This National Film Unit documentary records the 18-month-long building process of a waka taua (war canoe): from the felling of the trees — opening with an awe-inspiring shot of the giant totara selected by master carver Piri Poutapu — to the ceremonial launch. The waka was commissioned by Māori Queen, Te Arikinui Dame Te Atairangikaahu, and built at Tūrangawaewae Marae. The Harry Dansey-narrated film was significant in showing the importance of the canoe-building kaupapa alongside the everyday lives of the workers (at the freezing works, the pub).
Actor Kevin Smith could do it all; from brooding like Brando in a Tennessee Williams play, through Xena, to the gentle romantic lead of Double Booking, and self-parody in Love Mussel. Collected here are selections from a career cut short (he died in a 2002 film-set accident). Plus tributes from James Griffin, Michael Hurst, Geoffrey Dolan and Simon Prast.
Boy director Taika Waititi teams up with his Eagle vs Shark star Jemaine Clement to present this bloody comedy about the travails of a flat of vampires. Reality TV-style cameras tag the vamps as they struggle to get into Courtenay Place nightclubs, squabble over chores and face off werewolves. A roster of Kiwi comedic talent (including Jonathan Brugh and Rhys Darby) feature. After winning fangtastic reviews at America's Sundance and SXSW festivals, Shadows won a run of global sales, local success and four Moa awards, including Best Self-Funded Feature.
This 1988 film details a mission by 100 men to paddle a huge waka taua (war canoe) from Waitangi to Whangaroa, chronicling their spiritual and physical journey en route. The camera takes in training, the gruelling 10 hour, 70 kilometre passage, and the vessel's arrival in Whangaroa Harbour to mark Whangaroa County’s centennial. The waka, Ngātokimatawhaorua, was named after Kupe’s original ocean-voyaging canoe. Beached at Waitangi Treaty Grounds, it is the largest waka in existence. This was veteran filmmaker Tainui Stephens' first documentary as a director.
This 1969 film promotes the attractions, industry and history of “contemporary Rotorua”, from the Arawa canoe to forestry, from mud pool hangi to the Ward baths (“heavenly for hangovers”). The score is jazz, and the narration is flavoured by the impressive baritone of opera singer Inia Te Wiata (father of actress Rima), who gushes about geysers and Rotorua’s evolution from sleepy tourist backwater to modern city and conference centre. Also featured: kapa haka, meter maids in traditional Māori dress, and a rendition of classic song ‘Me He Manu Rere’ in a meeting house jive.
According to Māori legend Aotearoa was found by the explorer Kupe, chasing an octopus from Ra'iatea, Tahiti. This documentary follows Northland building contractor Hekenukumai 'Hector' Busby, as he leads the construction of a waka hourua (double-hulled canoe), then retraces Kupe's course across the Pacific, back to Rarotonga. Busby first heads to Tahiti to learn navigation methods used by Polynesia's great ocean voyagers, then returns home to fell a kauri and begin building Te Aurere. Busby would go on to build at least another 20 waka; he passed away in May 2019.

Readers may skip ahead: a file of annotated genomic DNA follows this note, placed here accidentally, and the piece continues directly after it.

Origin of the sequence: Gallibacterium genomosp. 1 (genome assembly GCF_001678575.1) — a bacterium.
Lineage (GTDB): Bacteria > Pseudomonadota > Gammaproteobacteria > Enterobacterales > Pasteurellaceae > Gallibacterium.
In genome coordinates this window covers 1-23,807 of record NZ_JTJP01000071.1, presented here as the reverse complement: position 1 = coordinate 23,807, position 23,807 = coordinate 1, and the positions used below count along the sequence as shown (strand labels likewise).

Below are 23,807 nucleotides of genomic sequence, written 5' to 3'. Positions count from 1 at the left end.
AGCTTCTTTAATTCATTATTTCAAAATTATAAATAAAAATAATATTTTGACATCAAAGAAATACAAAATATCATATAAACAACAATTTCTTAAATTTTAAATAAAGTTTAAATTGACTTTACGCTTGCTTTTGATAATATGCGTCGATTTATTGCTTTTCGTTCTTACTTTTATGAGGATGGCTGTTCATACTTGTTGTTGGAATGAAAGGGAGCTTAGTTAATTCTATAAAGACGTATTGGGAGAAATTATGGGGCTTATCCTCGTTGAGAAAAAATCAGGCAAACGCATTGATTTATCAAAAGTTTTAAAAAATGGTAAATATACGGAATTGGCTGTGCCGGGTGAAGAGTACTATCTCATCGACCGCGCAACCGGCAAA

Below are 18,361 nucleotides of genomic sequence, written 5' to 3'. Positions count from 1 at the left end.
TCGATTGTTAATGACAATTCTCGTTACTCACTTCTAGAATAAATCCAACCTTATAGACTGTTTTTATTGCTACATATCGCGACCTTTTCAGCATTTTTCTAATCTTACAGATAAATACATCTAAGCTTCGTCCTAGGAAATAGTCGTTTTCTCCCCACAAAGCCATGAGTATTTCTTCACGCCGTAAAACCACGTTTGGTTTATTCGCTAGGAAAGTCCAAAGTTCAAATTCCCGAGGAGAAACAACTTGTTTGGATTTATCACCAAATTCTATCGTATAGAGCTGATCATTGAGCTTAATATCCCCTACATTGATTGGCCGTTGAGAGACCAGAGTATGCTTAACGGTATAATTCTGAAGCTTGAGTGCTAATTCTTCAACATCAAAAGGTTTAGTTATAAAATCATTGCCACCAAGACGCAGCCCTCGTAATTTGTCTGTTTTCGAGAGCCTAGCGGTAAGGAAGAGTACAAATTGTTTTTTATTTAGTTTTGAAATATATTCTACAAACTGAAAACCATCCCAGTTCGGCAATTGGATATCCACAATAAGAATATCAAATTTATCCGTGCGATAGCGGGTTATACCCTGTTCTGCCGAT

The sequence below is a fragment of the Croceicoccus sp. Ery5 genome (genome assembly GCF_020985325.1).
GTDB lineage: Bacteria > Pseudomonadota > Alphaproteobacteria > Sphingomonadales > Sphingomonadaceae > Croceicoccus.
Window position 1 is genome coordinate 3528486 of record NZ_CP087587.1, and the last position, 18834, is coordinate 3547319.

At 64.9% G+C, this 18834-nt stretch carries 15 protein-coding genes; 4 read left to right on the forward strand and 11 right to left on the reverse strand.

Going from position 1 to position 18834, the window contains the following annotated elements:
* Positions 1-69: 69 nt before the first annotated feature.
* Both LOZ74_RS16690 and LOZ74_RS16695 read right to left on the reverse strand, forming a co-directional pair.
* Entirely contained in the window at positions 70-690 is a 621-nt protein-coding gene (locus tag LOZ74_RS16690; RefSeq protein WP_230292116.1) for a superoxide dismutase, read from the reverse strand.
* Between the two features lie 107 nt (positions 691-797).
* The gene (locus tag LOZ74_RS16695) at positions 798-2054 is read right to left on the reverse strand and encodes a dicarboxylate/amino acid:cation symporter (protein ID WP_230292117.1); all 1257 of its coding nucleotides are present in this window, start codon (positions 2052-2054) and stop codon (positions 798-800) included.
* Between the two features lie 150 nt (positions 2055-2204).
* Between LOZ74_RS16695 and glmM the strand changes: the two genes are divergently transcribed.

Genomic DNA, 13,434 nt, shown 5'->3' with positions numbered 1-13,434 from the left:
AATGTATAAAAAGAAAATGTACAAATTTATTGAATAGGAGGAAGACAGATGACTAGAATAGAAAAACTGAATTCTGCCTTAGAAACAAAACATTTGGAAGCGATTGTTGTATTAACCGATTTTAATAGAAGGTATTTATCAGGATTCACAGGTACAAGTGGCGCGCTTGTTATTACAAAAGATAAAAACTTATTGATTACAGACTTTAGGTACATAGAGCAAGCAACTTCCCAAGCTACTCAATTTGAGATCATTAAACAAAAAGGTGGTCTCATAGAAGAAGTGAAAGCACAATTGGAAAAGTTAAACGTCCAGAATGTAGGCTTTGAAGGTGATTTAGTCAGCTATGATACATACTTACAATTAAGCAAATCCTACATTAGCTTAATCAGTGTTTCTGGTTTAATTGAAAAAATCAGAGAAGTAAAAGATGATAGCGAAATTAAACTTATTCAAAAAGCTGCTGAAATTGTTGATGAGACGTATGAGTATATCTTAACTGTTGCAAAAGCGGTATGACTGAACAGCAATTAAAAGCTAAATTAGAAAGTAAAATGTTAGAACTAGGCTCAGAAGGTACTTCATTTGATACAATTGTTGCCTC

The largest gathering ever seen of Māori tribal war canoes (waka taua) was one of the centrepieces of the 150th anniversary of the signing of the Treaty of Waitangi in 1990. This documentary, narrated by Tukuroirangi Morgan, followed the ambitious countrywide programme to build the ornately carved waka, and assemble them at Waitangi as a demonstration of Māori pride and unity. The 22 strong fleet, powered by 1000 paddlers, also fulfilled a dream of Tainui leader Princess Te Puea Herangi that had been curtailed 50 years earlier by World War II.
A party of returning raiders hauls a massive waka taua (war canoe) through dense Waitakere bush, driven by their brutally insistent chief towards safety. Two water-boys are crouched in the bow. One of them risks a bold act of compassion — towards the trophy prisoner tied to the stern. The impressively-produced portage has echoes of Werner Herzog movie Fitzcarraldo, but the story is palpably Māori. Directed by Tearepa Kahi, Taua won Best Short at National Geographic’s 2007 All Roads festival, and was selected for the Berlin, Rotterdam and Clermont-Ferrand festivals.
New Zealand Mirror was a National Film Unit 'magazine-film' series aimed at showcasing NZ to a British market. A clock collector from Whangarei is a quirky choice to open this edition of Kiwi reflections — his display includes a clock that goes backwards. The ensuing segments are more in keeping with Maoriland and Shaky Isles postcard expectations: The annual Ngāruawāhia waka regatta includes novelty canoe hurdle races. And there are dramatic shots of 6000ft high “cauliflower clouds” from Ruapehu’s 1945 eruption and of the crater lake turned to seething lava.
Bruce Graham, wife Lynn and son Mark are in the funeral business, serving the people in the Waikato town of Tūākau at their darkest times. This episode of First Hand takes place in the aftermath of local man Athel Parsons' death, from collecting his body to his funeral and cremation. Athel lived alone but was from a large family. He contributed to his town through his love of sports, in particular indoor bowls. As Bruce organises Athel's farewell we learn about both men's lives, and how the most common of events can affect a small community.